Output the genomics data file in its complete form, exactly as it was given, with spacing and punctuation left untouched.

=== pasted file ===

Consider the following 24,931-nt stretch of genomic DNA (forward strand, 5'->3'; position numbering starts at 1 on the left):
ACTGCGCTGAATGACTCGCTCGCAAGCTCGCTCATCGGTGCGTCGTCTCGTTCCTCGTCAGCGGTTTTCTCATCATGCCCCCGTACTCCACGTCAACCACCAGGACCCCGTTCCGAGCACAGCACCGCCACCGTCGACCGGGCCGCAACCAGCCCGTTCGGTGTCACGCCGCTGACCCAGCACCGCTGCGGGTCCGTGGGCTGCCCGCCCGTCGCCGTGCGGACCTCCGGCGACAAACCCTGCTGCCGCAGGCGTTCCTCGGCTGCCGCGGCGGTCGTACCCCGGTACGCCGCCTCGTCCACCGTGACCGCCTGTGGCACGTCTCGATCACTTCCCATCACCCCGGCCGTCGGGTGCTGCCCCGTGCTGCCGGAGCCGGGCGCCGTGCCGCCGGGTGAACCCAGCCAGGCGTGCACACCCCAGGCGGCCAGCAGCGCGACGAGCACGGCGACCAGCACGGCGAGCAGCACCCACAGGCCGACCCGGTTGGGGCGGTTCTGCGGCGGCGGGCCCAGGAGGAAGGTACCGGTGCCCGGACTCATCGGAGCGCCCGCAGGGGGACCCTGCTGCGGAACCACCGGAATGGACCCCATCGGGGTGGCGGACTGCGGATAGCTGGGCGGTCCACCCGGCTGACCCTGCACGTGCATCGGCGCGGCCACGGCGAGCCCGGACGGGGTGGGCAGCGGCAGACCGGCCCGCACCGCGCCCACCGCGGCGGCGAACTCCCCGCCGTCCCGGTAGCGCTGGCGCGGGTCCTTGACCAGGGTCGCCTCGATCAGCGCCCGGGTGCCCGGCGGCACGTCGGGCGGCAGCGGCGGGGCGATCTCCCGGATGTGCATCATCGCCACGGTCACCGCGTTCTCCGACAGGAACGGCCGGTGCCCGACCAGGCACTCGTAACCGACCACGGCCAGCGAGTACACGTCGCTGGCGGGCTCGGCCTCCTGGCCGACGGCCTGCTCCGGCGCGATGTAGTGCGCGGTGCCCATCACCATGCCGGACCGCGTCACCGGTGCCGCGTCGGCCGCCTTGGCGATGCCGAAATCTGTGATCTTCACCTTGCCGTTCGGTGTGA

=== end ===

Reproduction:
Consider the following 24,931-nt stretch of genomic DNA (forward strand, 5'->3'; position numbering starts at 1 on the left):
ACTGCGCTGAATGACTCGCTCGCAAGCTCGCTCATCGGTGCGTCGTCTCGTTCCTCGTCAGCGGTTTTCTCATCATGCCCCCGTACTCCACGTCAACCACCAGGACCCCGTTCCGAGCACAGCACCGCCACCGTCGACCGGGCCGCAACCAGCCCGTTCGGTGTCACGCCGCTGACCCAGCACCGCTGCGGGTCCGTGGGCTGCCCGCCCGTCGCCGTGCGGACCTCCGGCGACAAACCCTGCTGCCGCAGGCGTTCCTCGGCTGCCGCGGCGGTCGTACCCCGGTACGCCGCCTCGTCCACCGTGACCGCCTGTGGCACGTCTCGATCACTTCCCATCACCCCGGCCGTCGGGTGCTGCCCCGTGCTGCCGGAGCCGGGCGCCGTGCCGCCGGGTGAACCCAGCCAGGCGTGCACACCCCAGGCGGCCAGCAGCGCGACGAGCACGGCGACCAGCACGGCGAGCAGCACCCACAGGCCGACCCGGTTGGGGCGGTTCTGCGGCGGCGGGCCCAGGAGGAAGGTACCGGTGCCCGGACTCATCGGAGCGCCCGCAGGGGGACCCTGCTGCGGAACCACCGGAATGGACCCCATCGGGGTGGCGGACTGCGGATAGCTGGGCGGTCCACCCGGCTGACCCTGCACGTGCATCGGCGCGGCCACGGCGAGCCCGGACGGGGTGGGCAGCGGCAGACCGGCCCGCACCGCGCCCACCGCGGCGGCGAACTCCCCGCCGTCCCGGTAGCGCTGGCGCGGGTCCTTGACCAGGGTCGCCTCGATCAGCGCCCGGGTGCCCGGCGGCACGTCGGGCGGCAGCGGCGGGGCGATCTCCCGGATGTGCATCATCGCCACGGTCACCGCGTTCTCCGACAGGAACGGCCGGTGCCCGACCAGGCACTCGTAACCGACCACGGCCAGCGAGTACACGTCGCTGGCGGGCTCGGCCTCCTGGCCGACGGCCTGCTCCGGCGCGATGTAGTGCGCGGTGCCCATCACCATGCCGGACCGCGTCACCGGTGCCGCGTCGGCCGCCTTGGCGATGCCGAAATCTGTGATCTTCACCTTGCCGTTCGGTGTGA